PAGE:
• A true experiment in the form of an equalized marketplace of ideas (or information anarchy) as information that’s veracity is difficult to confirm spreads through the population, whether as a means of top-down control or bottom-up inertia
  • How economies designed for infinite growth will deal with dwindling population counts as more developing nations enter the first world and birth rates plummet as a result
  • The capture of Western institutions by what some refer to as the successor ideology (faith in Diversity, Equity & Inclusion) in the wake of the failure of liberalism
  • The information revolution in the form of artificial intelligence, the jobs its arrival will displace and the new jobs we can’t even conceive yet of it creating

and the one that I find most compelling, albeit for terrifying reasons:

 

  • Transhumanism and the implications of superseding our biological limits with technology which will bring with it a necessary redefinition of what it means to be human.

 

In conversation with a relative last week, I was told that my generation was inheriting a world of disinformation, where we won’t be able to tell what’s true and what isn’t. Frankly, there are many among us holding the levers of power that abandoned long ago the idea that there even is such a thing as truth in the first place. This, as I’ve stated, will be one of this century’s defining problems that the culture must adapt to, but I have faith in the single, most powerful, resource humanity has ever wielded in our time on this Earth: brain power. I’m confident that the more brains we throw at this problem, the better our chances at overcoming the odds against us.

 

The outcome is not guaranteed, and we flirt constantly with falling prey to tyranny. There are many ways in which we are startlingly close to being locked inside of a digital prison with no hope of escape, but there are also paths awaiting our traversal that will ensure human flourishing. The price of admission is a willingness to bond with one another over values instead of immutable categories, champion and model the things we wish to preserve & above all, a willingness to live not by lies by speaking out against the things we oppose.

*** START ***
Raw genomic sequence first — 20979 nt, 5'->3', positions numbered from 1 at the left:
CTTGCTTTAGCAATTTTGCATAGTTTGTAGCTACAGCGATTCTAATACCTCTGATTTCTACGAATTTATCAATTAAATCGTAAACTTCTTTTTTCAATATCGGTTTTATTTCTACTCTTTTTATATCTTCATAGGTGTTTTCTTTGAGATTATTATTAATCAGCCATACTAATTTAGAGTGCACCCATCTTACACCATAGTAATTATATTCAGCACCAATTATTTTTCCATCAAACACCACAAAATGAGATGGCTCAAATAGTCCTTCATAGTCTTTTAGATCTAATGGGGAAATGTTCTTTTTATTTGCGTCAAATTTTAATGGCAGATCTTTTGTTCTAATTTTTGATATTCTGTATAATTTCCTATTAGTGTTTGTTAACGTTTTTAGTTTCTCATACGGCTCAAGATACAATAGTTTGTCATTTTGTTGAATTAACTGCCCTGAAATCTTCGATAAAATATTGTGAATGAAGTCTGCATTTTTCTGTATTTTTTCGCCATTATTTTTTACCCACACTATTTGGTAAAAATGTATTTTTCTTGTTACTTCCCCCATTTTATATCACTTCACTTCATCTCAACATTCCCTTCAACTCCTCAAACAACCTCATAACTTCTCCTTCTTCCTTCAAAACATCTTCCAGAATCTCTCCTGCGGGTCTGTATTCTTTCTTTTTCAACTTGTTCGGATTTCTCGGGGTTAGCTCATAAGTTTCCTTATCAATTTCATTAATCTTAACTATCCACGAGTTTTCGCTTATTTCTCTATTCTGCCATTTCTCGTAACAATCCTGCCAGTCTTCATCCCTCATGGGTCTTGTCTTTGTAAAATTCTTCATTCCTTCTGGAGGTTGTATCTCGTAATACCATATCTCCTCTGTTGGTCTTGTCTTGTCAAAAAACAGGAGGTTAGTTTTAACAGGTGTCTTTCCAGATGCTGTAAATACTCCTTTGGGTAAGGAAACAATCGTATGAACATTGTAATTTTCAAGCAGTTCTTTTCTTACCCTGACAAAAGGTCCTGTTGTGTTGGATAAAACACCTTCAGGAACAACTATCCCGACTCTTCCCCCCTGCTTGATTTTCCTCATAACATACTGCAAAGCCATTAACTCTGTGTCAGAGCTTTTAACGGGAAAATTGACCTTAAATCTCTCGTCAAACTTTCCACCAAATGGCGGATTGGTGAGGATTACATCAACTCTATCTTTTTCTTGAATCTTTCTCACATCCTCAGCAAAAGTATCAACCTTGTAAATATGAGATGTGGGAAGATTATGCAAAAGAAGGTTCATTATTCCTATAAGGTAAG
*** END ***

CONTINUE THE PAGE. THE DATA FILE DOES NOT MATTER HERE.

That, as I see it, is the utility of this newsletter. Much like travelling to a country with no way of knowing how I would get to my intended destination, this is the first step in a journey towards a destination where I cannot anticipate the outcome. That terrifies me, but if it gets just one of you to feel like you can go out and live by the principles above, despite the fear it may inspire in you, then it’s worth it. I can no longer stand back and stay silent, because I need the my future children to know that I tried to do something.

 

Stay free.

 

Recommended Reading

 

  • No, The Revolution Isn’t Over by N.S. Lyons goes over 20 points as to why we might reconsider the popular notion that we’ve passed “peak wokeness.” It’s not a rosy picture, and Lyons offers nothing material in the way of solutions as to dealing with this on an institutional level other than what boils down to waiting it out and hoping for the best.
  • Alex Perez on the Iowa Writer’s Workshop, Baseball, Growing Up Cuban-American in Miami & Saying Goodbye to the Literary Community by Elizabeth Ellen contains something of a more optimistic outlook than the one afforded by Lyons in the post above. Perez is someone I don’t know personally and share a kinship in spirit with, when it comes to feeling like the only person interested in intellectual pursuits in the whole of Miami. Frankly, and this is embarrassing to admit, his permission to “man up” and fight back against “some of the most mediocre people on the planet,” is what put enough wind in my sails to commit to finally doing these newsletters once weekly.

 

This Week’s Selected Quote

Nothing that is vast enters into the life of mortals without a curse.

-from Antigone by Sophocles